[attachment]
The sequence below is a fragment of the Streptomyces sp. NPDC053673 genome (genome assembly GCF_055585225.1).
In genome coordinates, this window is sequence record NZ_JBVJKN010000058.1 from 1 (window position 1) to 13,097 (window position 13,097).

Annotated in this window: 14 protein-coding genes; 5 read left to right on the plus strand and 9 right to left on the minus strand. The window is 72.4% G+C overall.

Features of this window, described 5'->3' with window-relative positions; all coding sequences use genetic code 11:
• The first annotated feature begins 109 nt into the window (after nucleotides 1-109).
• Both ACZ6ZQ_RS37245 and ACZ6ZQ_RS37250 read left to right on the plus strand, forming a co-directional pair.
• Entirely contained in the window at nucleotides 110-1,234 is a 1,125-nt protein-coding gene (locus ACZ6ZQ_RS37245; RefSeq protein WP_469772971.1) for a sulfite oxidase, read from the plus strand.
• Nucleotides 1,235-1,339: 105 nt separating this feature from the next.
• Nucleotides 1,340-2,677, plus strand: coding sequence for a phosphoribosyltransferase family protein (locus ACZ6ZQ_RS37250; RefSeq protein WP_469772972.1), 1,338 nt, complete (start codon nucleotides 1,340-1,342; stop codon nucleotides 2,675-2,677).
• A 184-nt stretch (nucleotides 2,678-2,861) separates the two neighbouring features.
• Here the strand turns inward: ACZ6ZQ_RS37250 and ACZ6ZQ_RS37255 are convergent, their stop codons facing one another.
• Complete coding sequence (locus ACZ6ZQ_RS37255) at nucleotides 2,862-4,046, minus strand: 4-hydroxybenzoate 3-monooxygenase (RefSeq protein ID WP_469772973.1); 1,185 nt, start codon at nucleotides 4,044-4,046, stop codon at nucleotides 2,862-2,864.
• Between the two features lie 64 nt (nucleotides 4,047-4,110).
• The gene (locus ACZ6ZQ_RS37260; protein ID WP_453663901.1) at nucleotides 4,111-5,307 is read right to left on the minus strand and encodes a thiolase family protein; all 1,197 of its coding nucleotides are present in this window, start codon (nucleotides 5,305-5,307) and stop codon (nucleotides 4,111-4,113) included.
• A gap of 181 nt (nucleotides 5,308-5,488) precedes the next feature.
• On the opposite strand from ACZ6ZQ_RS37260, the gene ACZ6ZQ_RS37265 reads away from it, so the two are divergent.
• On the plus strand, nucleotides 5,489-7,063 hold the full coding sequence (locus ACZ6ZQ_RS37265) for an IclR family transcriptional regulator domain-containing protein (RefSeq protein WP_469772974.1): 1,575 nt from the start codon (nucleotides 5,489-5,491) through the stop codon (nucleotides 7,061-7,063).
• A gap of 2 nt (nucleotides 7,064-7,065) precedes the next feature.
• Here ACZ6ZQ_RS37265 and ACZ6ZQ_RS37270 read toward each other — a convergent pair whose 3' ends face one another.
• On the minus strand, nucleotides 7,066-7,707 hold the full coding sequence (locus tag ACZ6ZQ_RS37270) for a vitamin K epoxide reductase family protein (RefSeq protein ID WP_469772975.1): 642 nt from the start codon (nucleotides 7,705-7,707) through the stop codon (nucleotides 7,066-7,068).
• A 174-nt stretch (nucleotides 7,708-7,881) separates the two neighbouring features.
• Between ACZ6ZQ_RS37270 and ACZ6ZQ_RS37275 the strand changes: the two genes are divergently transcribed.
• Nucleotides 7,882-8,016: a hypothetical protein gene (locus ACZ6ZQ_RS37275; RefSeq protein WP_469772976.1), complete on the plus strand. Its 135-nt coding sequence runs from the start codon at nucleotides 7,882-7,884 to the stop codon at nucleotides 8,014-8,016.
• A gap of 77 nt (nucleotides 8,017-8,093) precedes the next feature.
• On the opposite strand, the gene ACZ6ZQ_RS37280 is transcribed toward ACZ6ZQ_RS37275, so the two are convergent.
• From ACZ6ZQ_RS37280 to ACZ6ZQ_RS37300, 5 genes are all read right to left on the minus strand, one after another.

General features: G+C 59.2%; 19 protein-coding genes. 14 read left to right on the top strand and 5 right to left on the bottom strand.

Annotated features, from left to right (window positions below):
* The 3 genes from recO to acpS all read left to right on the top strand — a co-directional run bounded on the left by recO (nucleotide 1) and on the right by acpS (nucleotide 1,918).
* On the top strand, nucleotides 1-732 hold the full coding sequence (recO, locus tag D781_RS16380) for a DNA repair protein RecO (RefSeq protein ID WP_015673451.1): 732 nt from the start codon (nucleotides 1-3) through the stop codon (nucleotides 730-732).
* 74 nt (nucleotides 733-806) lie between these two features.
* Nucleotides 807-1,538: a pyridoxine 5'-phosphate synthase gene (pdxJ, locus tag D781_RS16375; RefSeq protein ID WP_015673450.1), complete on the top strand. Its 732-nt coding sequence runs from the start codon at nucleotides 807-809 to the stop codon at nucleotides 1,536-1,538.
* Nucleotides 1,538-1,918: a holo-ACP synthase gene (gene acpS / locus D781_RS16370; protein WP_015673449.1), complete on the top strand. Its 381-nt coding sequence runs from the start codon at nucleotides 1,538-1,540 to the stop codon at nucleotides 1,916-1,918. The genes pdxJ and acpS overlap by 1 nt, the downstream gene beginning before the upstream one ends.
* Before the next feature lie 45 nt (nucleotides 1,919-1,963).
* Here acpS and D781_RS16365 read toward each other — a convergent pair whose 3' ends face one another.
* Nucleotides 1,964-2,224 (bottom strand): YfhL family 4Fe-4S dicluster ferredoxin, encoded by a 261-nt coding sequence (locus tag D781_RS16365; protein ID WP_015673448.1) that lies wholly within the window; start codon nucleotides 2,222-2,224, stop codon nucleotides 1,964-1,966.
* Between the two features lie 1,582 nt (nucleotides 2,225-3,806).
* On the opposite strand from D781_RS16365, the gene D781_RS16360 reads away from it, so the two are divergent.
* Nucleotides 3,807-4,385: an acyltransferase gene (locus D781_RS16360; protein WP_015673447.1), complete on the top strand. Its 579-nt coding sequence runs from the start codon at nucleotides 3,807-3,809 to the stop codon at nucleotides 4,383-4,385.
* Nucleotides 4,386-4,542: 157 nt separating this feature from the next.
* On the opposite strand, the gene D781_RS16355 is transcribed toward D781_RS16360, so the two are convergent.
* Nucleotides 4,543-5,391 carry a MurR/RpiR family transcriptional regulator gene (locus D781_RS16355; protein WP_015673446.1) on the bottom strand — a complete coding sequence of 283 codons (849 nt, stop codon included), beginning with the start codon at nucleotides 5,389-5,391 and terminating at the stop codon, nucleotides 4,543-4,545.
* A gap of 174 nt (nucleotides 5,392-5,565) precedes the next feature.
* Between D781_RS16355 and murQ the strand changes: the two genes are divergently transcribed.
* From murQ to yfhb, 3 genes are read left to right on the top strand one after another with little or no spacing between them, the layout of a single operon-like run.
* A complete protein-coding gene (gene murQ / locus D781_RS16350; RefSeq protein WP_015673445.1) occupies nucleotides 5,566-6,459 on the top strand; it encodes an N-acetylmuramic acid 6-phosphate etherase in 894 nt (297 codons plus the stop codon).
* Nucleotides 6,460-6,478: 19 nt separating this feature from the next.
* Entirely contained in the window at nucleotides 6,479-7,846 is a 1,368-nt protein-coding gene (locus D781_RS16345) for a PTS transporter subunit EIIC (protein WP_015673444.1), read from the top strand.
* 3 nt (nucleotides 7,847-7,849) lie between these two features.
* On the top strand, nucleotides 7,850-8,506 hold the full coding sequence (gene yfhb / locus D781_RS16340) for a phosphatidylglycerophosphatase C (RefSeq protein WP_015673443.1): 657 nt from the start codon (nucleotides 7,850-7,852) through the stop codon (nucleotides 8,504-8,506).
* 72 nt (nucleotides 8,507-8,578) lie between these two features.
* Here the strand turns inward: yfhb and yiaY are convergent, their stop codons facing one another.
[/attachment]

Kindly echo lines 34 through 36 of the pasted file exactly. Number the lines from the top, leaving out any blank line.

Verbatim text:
* Before the next feature lie 45 nt (nucleotides 1,919-1,963).
* Here acpS and D781_RS16365 read toward each other — a convergent pair whose 3' ends face one another.
* Nucleotides 1,964-2,224 (bottom strand): YfhL family 4Fe-4S dicluster ferredoxin, encoded by a 261-nt coding sequence (locus tag D781_RS16365; protein ID WP_015673448.1) that lies wholly within the window; start codon nucleotides 2,222-2,224, stop codon nucleotides 1,964-1,966.